Neel is confident in the future of her country under the incoming government of the PTI. "I think everything will be better, including education and poverty reduction," she said. As a student, she hopes the new government will increase investment in education and boost employment for young people.
During his campaign, Khan promised to create a New Pakistan by reforming the country's system of governance and pushing forward an anti-graft campaign. He also promised to create 10 million jobs in the coming five years and to build 5 million affordable housing units to improve the living conditions of poor people, building Pakistan into a "model Islamic welfare state." His policy proposals won wide support from the lower classes, as well as the country's younger generations.
According to Javed Jabbar, a former federal minister in the Pakistani Government and renowned scholar, a more profound takeaway from the election outcome is that it reflects the political awakening of people in the country.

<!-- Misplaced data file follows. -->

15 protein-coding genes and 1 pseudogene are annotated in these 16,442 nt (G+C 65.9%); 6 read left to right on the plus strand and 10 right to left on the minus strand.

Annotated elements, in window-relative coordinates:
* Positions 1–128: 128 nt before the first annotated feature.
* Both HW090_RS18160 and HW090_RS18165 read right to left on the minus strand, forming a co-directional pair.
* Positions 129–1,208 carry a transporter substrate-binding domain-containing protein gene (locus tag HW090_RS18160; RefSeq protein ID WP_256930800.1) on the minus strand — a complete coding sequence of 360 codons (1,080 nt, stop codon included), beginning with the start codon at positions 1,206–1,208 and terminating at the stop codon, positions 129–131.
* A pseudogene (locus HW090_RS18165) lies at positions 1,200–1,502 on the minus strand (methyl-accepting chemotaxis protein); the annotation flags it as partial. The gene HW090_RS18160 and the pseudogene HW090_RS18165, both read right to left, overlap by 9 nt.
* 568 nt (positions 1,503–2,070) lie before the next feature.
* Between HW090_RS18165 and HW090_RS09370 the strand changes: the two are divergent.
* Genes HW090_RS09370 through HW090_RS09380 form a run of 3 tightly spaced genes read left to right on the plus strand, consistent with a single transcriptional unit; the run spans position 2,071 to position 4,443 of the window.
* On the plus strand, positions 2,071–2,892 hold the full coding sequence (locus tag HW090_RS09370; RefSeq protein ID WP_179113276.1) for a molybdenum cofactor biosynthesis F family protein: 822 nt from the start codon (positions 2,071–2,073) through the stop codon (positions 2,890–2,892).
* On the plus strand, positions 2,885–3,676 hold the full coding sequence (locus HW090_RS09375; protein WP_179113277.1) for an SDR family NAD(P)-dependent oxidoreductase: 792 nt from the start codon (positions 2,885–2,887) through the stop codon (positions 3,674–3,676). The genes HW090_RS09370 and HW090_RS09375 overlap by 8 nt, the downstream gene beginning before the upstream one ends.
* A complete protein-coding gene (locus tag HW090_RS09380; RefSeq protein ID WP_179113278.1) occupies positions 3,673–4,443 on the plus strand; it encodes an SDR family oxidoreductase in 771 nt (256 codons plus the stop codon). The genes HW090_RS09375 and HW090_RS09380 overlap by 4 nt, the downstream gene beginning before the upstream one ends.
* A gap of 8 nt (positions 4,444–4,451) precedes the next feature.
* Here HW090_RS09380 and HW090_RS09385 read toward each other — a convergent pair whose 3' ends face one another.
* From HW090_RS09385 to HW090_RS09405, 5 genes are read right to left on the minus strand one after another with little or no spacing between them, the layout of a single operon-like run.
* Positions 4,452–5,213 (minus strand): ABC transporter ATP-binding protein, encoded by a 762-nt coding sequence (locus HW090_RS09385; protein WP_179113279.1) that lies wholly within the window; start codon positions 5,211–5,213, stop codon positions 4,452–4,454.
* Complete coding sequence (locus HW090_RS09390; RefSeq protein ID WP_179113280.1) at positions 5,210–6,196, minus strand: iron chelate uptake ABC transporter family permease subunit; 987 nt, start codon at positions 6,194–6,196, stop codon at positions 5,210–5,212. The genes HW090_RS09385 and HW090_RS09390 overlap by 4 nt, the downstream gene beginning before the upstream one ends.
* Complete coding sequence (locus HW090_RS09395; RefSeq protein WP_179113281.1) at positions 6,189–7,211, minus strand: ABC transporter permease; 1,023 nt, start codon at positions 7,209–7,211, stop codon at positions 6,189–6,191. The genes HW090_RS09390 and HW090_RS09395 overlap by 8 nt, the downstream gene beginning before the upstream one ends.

"This election has shown the change in public opinion in Pakistan," Jabbar told Beijing Review. "Previously, people used to work mostly for their community, people living in the same area, speaking the same language or from the same racial group. Now with this election, much of that has changed. People who are not connected with each other by language, class or ethnicity became successful candidates because they were acknowledged to be honest. It is an improvement in people's political thinking."
Jabbar said that the majority of people have decided that corruption should not be tolerated at the highest levels of society and that strong action should be taken against it. That is believed to be a key reason why many shifted away from the PML-N and the PPP toward the emergent PTI.
The election results also show that the people of Pakistan have rejected the use of religion in politics, according to Jabbar.